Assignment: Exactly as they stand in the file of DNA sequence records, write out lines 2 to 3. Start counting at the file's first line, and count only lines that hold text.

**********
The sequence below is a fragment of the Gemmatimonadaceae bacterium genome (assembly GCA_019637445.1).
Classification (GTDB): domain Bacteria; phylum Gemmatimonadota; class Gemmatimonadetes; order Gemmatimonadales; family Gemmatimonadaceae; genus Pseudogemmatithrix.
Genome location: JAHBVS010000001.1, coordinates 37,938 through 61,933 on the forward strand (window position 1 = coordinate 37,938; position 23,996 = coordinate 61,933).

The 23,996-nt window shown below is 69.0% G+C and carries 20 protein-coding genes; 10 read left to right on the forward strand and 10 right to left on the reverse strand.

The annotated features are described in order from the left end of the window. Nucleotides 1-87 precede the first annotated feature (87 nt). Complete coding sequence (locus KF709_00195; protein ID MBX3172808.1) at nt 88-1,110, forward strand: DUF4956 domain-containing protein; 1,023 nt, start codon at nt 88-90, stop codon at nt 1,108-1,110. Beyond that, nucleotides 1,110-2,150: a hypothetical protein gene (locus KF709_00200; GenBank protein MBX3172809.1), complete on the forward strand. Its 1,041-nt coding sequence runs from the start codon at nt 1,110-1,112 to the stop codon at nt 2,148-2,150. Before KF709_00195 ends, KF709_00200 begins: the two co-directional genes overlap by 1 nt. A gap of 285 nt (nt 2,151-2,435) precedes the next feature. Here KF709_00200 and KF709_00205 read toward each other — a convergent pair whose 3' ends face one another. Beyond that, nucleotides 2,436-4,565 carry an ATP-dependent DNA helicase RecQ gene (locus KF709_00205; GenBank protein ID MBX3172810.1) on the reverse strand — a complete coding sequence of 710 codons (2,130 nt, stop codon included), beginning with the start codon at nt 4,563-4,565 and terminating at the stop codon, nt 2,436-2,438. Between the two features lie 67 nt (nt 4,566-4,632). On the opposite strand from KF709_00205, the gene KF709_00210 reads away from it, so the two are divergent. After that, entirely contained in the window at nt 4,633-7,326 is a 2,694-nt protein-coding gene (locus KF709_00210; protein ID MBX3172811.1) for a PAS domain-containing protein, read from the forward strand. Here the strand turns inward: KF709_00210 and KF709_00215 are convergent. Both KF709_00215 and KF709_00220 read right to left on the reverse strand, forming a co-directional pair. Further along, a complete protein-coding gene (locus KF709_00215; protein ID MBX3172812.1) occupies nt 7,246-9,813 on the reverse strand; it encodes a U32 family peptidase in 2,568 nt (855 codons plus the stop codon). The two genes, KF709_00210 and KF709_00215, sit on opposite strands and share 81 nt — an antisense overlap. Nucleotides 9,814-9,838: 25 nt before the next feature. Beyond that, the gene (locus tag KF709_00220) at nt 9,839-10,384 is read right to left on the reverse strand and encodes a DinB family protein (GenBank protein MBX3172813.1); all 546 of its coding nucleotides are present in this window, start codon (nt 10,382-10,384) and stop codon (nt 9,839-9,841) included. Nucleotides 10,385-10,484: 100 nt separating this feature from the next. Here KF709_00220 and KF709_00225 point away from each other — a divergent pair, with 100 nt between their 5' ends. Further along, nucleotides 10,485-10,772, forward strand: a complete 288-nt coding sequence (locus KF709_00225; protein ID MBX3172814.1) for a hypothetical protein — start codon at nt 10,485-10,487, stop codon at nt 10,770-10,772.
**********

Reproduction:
Classification (GTDB): domain Bacteria; phylum Gemmatimonadota; class Gemmatimonadetes; order Gemmatimonadales; family Gemmatimonadaceae; genus Pseudogemmatithrix.
Genome location: JAHBVS010000001.1, coordinates 37,938 through 61,933 on the forward strand (window position 1 = coordinate 37,938; position 23,996 = coordinate 61,933).